It Is What It Is.

a4298700fe92837a57a3f4231cb8cb54Cooper had an amazing speech appointment today. To put it honestly, he was perfect. And that is something I don’t get to say all the time. He played, giggled, flirted, vocalized and interacted. He did it all and he had a smile on his face the whole time. I was riding high. I was even relaxed and enjoying myself.

And then his therapist said something that was supposed to make me feel better. At least I think that’s what she was doing. She said, “my boss wants me to diagnose Cooper with autism and I won’t. I’ve been doing this for 20 years and I don’t believe he is autistic. So I am going to focus on treatment and not a diagnosis.”

What! Wait! Hold the phone. How did this just happen? How did we get here again? We’ve met your boss in the waiting room a total of 5 freaking times! How can she diagnose him without even spending time with him?

His therapist then went onto say she worked with a little boy just like Cooper and at age 5 he started talking and hasn’t looked back. At age 5 all of the pieces came together.

And just like that I was dropped down another notch. I know that story is supposed to give me hope but it doesn’t. It makes me sad. I can’t do this for another year and half.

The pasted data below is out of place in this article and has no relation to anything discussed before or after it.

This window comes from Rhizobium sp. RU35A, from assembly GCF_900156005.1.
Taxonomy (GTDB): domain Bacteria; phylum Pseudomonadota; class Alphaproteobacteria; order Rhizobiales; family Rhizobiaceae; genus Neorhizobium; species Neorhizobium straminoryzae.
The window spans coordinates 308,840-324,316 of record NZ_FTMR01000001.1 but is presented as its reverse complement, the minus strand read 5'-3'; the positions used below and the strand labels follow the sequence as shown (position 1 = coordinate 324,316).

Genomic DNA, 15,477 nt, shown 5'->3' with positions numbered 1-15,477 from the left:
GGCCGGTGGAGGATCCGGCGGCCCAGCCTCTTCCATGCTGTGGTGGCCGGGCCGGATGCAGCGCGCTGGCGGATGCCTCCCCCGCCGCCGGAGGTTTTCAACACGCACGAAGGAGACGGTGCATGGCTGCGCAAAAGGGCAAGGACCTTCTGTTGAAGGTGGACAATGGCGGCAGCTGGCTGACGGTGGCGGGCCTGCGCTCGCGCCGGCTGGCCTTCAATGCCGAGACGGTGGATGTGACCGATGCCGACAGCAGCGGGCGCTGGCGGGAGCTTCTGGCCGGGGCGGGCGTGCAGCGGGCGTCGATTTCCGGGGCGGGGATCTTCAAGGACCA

I guess what I am trying to say is maybe I need to stop caring about these other stories. Maybe I just need to focus on Cooper and his story. Life is too short to always be carrying this worry and anger with me. I could spend all day stewing about his therapists’ boss…but what would that really get me?

I spoke with someone two years ago after my dog died. I was so sad and she gave me the most simple advice that I think about a lot.

It is what it is. You can’t change it. Simply put, you are sad and you are going to be for a while. Except it. It is what it is.


7 thoughts on “It Is What It Is.

  1. This makes me really like his therapist. She’s putting her foot down. Diagnosing kids with autism has become the ‘popular’ thing to do. It’s highly frustrating because kids who should never be classified as autistic are having labels put on them. I agree with what you said about other peoples’ stories. Cooper is Cooper. His story is his story. He is unique and his needs are unique. How he will progress in life has nothing to do with the other children. He is his own person and can accomplish anything – especially with a good parent like you.

    • You just made my day. Thank you for this comment. I just want to know how long is this going to chase us around? I am so tired by all of it. I see improvements and hear good news and then one bad thing wipes us down again. Anyhow, thanks! Your comment is so sweet.

    • At this stage my son was exactly like your son,I consulted many specialist and none of them labeled my son .He has improved so much,he is 4.5 now .Very obedient,poty trained,loving,no more sensory issues,he is on single words and jargoning.Academically improving a lot.And I would have never accepted autism diagnose on quirks tantrums kid has MERLD.

  2. I’m glad your SLP isn’t trying to diagnose Cooper. Who cares what his “label” is? Therapy should always target a child’s individualized needs and not their diagnosis. You’ve got a keeper! Side note: not sure what your state regs are, but in NY as an SLP I cannot give a diagnosis of Autism- that can only be done through a comprehensive evaluation by a developmental pediatrician or sometimes a neurologist/psychiatrist specializing in children.

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